“Yet while undoubtedly of personal significance for individuals and their social networks, such activities and content remain “the ordinary stuff of life” rather than anything more powerful in terms of knowledge creation, learning or education.” (Selwyn, 2010, p.6)
– There is little evidence that active use of social media enhances education. On the contrary, Selwyn claims that the nature of (many) social media is in conflict with the conditions for successful education. Free-riding and lurking behavior, popular on social media, hamper effective learning, where active engagement with the material is required or at least desired. This “logic of collective action” is fine for social networks, but is detrimental to effective learning.
“If the benefit to be achieved cannot be localized to those responsible for achieving it, then it will be in the rational self-interest of the majority not to participate, and simply to let others put themselves out to press the case for change” (Considine 2005, p.199 in Selwyn, 2010, p.6).“
Selwyn doesn’t follow the popular call for informal education and debunking formal education. He argues that some characteristics of formal education such as a set curriculum and forced attendance are bigger equalizers for education than social media. Curricula offer access to knowledge that would otherwise be hardly accessible for many people, not necessarily because it’s not online or behind a paywall, but because “it’s difficult to know what you don’t know” (Young and Muller, 2009, p.7).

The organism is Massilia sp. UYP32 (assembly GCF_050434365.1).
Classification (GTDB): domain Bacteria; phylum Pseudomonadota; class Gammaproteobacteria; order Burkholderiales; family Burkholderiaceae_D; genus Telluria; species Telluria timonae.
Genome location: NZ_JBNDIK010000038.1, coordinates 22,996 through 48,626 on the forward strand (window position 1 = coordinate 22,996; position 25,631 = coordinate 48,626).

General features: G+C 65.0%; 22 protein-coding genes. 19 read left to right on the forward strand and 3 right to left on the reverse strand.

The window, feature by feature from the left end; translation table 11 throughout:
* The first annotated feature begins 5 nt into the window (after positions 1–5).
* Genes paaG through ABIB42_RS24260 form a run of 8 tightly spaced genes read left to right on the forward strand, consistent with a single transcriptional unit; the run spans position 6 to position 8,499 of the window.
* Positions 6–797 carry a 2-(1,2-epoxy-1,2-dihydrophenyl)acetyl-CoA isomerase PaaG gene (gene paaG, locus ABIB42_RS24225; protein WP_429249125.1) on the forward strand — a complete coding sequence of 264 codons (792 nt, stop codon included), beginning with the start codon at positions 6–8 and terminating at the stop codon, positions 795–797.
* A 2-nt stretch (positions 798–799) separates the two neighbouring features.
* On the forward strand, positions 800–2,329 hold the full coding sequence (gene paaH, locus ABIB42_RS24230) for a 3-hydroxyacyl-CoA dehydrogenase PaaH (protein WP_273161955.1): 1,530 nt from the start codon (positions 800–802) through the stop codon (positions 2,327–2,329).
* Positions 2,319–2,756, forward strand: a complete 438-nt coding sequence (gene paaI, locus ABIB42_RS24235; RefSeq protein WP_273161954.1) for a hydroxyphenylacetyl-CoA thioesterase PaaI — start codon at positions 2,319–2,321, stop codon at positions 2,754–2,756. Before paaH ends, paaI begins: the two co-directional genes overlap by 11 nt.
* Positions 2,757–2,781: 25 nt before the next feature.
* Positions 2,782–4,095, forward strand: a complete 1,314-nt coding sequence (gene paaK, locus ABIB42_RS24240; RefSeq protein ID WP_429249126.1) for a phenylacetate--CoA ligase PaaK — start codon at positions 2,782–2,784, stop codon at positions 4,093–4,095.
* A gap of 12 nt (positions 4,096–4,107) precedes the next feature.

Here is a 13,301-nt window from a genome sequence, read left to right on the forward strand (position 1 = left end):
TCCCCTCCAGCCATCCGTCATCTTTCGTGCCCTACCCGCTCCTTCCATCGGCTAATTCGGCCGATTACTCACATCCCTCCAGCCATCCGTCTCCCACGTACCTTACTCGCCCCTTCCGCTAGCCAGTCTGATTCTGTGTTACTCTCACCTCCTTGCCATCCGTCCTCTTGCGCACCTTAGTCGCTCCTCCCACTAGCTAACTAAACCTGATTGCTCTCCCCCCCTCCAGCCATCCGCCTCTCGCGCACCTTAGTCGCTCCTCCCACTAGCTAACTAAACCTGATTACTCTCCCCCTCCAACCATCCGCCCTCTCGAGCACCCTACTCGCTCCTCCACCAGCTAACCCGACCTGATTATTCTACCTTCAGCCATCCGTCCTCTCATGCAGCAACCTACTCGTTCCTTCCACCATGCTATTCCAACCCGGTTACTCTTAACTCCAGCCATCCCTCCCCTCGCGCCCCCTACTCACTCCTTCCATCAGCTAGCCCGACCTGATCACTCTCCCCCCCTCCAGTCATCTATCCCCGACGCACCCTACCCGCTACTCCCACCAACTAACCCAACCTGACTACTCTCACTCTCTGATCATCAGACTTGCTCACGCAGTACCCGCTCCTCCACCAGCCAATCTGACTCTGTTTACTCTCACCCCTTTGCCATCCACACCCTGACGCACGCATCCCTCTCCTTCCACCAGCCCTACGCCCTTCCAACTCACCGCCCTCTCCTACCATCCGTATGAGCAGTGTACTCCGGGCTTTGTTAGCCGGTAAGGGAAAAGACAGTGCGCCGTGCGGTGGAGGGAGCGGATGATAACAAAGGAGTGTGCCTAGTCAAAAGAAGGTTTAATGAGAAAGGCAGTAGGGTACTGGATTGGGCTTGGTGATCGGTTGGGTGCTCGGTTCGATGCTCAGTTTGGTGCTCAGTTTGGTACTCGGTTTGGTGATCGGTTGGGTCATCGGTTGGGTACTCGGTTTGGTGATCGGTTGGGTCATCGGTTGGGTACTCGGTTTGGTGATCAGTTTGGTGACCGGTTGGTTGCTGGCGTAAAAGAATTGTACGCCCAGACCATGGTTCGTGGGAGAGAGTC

Social media are false equalizers. Rather, they are based on membership, status and chain effects. In this way they strengthen inequality rather than reducing it. They might be useful for mature learners, but do little to help new learners. Moreover, many people’s social media networks are a homogenous bunch of very similar people, scoring low on diversity and openness, two criteria identified by Downes to assess the effectiveness of networks. Finally, social networks where information and opinions are shared lose their power to create “wisdom of crowds”, as originally conceived by Surowiecki (2004), but are prone to skewed group thinking.